The one time you may be better off sticking with your 401(k) even if it charges high fees is if your employer-matched contributions are enough to cover these costs. This way, you don't have to worry about fees eroding the value of your personal retirement contributions.
3. No employer match
It isn't a smart move to write off your employer's 401(k) plan just because they don't match your contributions. If it offers a nice array of low-fee investment products, it's still a great place to stash your retirement savings, especially because 401(k)s have a much higher annual contribution limit than IRAs.
But if your employer doesn't match your contributions and they have few investment options or charge high fees, you may be better off putting your money in an IRA instead. The fees are lower and you'll have a lot more investment options to choose from. If you max out your IRA and still want to set more money aside, then you can place it in your 401(k) to enjoy its tax advantages.
4. Long vesting period
If your employer does match your contributions, there will probably be a vesting schedule that determines when your employer-matched funds become yours to keep.
Some employers have a graded system where, for example, 25% of employer-matched funds are yours after one year, 50% after two years, and so on. Others may require you to work for the company for a certain number of years before you're eligible to keep any employer-contributed funds. And there are others that may not have a vesting period at all, allowing you to keep all employer contributions even if you quit after a few months.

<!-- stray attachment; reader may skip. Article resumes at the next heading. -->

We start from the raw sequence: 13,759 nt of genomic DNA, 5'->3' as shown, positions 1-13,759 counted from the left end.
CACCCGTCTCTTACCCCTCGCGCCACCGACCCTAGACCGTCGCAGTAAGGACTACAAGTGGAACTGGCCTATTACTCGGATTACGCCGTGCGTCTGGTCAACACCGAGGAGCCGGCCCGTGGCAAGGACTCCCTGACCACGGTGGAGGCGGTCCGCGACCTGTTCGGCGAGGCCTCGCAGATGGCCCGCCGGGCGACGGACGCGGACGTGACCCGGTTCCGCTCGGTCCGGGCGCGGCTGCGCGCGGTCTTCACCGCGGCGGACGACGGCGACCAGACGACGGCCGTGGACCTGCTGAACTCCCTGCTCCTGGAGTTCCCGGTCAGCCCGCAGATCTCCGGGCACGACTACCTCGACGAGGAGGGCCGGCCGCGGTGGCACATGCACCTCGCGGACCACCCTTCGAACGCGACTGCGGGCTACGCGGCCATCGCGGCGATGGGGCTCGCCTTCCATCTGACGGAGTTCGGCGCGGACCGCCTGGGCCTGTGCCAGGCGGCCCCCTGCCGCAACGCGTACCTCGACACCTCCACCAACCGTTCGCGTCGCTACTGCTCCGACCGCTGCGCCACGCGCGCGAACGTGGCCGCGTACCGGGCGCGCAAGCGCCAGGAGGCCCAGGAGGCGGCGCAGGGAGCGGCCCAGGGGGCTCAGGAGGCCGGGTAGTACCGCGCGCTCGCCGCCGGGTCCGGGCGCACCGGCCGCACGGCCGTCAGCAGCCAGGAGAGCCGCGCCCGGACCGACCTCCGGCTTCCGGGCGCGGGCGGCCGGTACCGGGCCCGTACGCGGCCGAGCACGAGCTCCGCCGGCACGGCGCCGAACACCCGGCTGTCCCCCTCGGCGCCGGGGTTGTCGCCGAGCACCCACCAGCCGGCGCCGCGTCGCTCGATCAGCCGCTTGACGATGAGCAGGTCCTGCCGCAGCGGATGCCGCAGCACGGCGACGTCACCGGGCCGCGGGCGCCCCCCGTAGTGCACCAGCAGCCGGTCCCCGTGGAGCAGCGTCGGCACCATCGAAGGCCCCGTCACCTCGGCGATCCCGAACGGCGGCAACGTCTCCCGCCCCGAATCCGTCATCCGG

A three- to four-year vesting period is common, but some companies may have longer or shorter periods than this. You can check with your HR department if you're not sure of your 401(k) plan's vesting period. Of course, the vesting period shouldn't matter too much if you plan to stay with the company for many years. But if you're thinking about quitting soon, a long vesting period could end up costing you some or all of your employer match. If these are your circumstances, evaluate the 401(k) based on its fees and investment products to decide if it's the best place for your money, ignoring the employer match.
A good 401(k) is a great place for your retirement savings, especially if you'd like to automate your contributions. While this is possible with an IRA as well, you must set up the payroll deduction yourself instead of your employer setting it up for you.
If your employer matches your 401(k) contributions and offers a good selection of low-cost investments, it's definitely worth putting as much of your savings there as you can afford. But if your plan has one or more of the red flags listed above, you may be better off opening an IRA instead.